Figure 2: Cumulative frequency distributions of log10-transformed MRAA to RTL ratios with the black solid line depicting respective RTLs. Everything on the right side of the black solid line represents an RTL exceedance. Aquatic invertebrates (magenta), fish (orange), aquatic plants (green), and ecologically most relevant species (blue).

Which chemicals are responsible?

Who’s at fault? It depends! When we looked at the entire ecosystem, we found that pesticides are the main chemical agents responsible for 85% of RTL exceedances (Figure 3c). This was followed by industrial chemicals (10.9%) and numerous other chemicals (5.2%). Pesticides are introduced primarily via agricultural pest control measures but there are also several non-agricultural sources of these pesticides, such as private and industrial use, or weed control of public infrastructure (railways, parks, etc.). Thus, there is still a lot to do when it comes to curbing the introduction of pesticides into freshwater systems, given that they are so dominant on the overall risk. However, this can also be seen as an opportunity: If we can reduce the application of pesticides or their subsequent transport into aquatic systems, then we could greatly improve the chemical quality of many surface waters throughout Europe.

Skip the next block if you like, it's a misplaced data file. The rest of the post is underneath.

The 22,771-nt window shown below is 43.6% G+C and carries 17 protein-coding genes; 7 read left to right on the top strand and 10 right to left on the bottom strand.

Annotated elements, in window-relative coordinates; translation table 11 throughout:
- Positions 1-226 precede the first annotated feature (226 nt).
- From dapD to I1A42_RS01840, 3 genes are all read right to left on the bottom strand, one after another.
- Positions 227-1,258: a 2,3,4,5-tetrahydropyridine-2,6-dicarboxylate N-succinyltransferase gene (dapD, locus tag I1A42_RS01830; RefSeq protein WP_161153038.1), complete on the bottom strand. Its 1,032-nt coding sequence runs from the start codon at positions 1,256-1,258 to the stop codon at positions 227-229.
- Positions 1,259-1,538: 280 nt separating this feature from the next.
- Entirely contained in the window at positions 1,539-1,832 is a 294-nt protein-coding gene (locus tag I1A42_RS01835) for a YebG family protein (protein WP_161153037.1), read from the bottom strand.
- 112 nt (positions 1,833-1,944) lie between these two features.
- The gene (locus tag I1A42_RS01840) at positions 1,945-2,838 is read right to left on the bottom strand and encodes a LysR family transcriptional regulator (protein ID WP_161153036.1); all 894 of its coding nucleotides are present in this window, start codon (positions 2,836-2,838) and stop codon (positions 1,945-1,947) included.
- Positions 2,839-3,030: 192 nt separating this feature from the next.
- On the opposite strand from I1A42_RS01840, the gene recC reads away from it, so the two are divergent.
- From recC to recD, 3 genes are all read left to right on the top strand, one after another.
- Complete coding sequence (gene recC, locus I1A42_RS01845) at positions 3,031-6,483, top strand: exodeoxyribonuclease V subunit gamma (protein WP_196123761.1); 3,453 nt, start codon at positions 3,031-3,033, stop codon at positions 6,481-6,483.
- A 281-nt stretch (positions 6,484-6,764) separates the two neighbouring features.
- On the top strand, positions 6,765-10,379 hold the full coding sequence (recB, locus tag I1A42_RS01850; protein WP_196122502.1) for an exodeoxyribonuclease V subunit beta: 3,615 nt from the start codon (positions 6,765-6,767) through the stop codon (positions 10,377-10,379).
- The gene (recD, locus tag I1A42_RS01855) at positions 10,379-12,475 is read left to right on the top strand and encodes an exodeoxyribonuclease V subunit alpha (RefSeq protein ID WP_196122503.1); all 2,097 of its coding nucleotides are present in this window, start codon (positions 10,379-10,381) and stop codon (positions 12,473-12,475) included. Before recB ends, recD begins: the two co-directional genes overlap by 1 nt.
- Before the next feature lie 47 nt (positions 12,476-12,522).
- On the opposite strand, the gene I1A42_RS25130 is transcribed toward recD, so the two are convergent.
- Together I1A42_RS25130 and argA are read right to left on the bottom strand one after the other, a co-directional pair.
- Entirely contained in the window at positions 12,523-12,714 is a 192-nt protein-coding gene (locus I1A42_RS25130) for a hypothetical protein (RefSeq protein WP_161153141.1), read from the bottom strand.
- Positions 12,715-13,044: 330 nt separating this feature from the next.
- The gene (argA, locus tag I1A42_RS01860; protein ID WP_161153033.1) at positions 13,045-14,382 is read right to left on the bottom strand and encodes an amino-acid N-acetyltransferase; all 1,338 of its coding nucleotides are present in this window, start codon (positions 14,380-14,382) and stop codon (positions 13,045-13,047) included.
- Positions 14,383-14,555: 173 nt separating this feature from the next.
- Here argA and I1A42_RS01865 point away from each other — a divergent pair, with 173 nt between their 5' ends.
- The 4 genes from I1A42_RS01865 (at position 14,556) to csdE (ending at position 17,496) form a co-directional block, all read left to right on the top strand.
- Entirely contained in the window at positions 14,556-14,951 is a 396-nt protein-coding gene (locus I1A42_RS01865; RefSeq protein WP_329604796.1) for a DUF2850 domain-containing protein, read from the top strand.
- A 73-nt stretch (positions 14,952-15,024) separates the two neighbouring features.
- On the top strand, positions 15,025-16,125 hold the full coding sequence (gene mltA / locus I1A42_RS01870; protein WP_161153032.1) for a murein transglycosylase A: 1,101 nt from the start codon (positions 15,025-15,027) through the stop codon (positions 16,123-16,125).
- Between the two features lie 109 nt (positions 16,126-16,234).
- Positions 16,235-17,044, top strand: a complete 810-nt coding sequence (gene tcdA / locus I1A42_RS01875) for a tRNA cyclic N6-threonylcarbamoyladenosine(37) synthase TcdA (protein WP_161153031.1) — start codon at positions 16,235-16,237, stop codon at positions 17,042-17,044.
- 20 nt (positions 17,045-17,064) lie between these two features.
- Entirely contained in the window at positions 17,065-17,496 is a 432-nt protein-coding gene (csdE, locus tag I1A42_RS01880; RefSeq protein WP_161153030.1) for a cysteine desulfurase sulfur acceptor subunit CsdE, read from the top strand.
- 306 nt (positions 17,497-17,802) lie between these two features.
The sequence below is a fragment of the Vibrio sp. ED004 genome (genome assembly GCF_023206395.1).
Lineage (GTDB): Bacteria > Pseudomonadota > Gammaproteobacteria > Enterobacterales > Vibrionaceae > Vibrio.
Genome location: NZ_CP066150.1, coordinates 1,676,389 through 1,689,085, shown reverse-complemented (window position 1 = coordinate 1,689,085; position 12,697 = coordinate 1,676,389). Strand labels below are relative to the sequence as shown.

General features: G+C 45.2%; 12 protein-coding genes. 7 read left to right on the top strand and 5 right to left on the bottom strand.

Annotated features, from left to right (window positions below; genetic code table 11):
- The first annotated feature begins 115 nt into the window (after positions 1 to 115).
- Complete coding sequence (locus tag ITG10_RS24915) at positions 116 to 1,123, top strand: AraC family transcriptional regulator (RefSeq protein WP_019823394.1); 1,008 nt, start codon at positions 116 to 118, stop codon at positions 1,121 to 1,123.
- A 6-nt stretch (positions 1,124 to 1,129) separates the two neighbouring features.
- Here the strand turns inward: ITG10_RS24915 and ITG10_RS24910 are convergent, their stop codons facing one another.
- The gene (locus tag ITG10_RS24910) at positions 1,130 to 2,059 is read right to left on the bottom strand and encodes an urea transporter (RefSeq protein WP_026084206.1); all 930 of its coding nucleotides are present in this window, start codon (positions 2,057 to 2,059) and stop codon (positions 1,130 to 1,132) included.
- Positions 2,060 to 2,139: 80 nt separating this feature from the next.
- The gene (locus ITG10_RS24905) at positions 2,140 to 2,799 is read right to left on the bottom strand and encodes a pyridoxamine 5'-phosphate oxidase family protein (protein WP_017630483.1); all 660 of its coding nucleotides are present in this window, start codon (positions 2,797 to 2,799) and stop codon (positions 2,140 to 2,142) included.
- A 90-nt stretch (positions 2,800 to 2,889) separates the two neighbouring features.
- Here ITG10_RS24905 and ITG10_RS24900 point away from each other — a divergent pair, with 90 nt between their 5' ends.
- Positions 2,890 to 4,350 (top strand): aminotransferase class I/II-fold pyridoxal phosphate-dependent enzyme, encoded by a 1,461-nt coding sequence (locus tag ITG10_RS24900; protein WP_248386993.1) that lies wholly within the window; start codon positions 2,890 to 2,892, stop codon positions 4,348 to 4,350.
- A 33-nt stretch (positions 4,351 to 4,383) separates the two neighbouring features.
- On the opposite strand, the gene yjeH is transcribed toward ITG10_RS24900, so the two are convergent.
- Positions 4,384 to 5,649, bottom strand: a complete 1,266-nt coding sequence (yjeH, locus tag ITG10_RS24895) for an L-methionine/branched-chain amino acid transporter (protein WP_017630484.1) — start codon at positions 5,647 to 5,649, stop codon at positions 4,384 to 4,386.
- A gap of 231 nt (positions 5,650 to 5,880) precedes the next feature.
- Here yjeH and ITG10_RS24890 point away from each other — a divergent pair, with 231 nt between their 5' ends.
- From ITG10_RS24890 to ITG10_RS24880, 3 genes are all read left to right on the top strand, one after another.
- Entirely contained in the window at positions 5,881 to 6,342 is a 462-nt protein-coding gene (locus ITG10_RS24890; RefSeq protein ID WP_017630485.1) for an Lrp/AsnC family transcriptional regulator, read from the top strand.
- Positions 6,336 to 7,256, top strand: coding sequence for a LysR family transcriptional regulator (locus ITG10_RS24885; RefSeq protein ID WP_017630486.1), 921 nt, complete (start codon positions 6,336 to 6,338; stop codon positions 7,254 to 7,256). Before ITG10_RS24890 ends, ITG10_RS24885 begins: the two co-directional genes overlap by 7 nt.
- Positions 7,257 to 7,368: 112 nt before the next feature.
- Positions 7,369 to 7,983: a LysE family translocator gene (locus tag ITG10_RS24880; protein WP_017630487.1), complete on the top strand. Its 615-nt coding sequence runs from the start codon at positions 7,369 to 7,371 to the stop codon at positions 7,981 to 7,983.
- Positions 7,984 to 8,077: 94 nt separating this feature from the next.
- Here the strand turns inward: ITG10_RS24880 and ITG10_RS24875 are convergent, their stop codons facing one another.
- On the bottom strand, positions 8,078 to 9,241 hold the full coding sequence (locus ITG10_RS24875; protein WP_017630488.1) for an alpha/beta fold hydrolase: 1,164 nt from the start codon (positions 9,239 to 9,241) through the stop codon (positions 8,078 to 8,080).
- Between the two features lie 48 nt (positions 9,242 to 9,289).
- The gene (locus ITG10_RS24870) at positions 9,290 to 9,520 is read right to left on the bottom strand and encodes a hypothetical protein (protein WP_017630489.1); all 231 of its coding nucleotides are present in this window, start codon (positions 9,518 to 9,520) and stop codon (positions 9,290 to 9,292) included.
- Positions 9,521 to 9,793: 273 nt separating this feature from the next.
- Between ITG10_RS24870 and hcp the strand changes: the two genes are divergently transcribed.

When taking a closer look at the specific risks for those different organism groups, we also found that different chemical classes are most relevant here (Figure 3). For aquatic invertebrates, insecticides define risks (>90%, c.f. Figure 3a,c); in contrast, aquatic plants are at risk from herbicides and industrial chemicals (c.f. Figure 3c,d). Such effects are expected, because herbicides are designed to impact primarily plants whereas insecticides have modes-of-action that are shared across most invertebrates. Thus, when we want to assess environmental risks, we always have to keep in mind for which organism (group) we want to draw conclusions on. If you want to get a better idea which chemicals can be detrimental in European surface waters, then compare Figure 3 a,b,d,e.

Figure 3: Density distributions of MRAA to RTL ratios per chemical class and organism group (a, b, d, e). Density distributions depict how MRAAs of certain chemical classes compare to their respective RTLs (dashed line: equality of MRAA and RTL) but do not provide any information about the absolute number of concentrations that occur in these ranges. In (c), the fraction of all MRAA to RTL exceedances is provided per chemical class to deduce their relative impact on water quality. In (f), the fraction of MRAA to (0.1 × RTL) exceedances is depicted.

Time is of the essence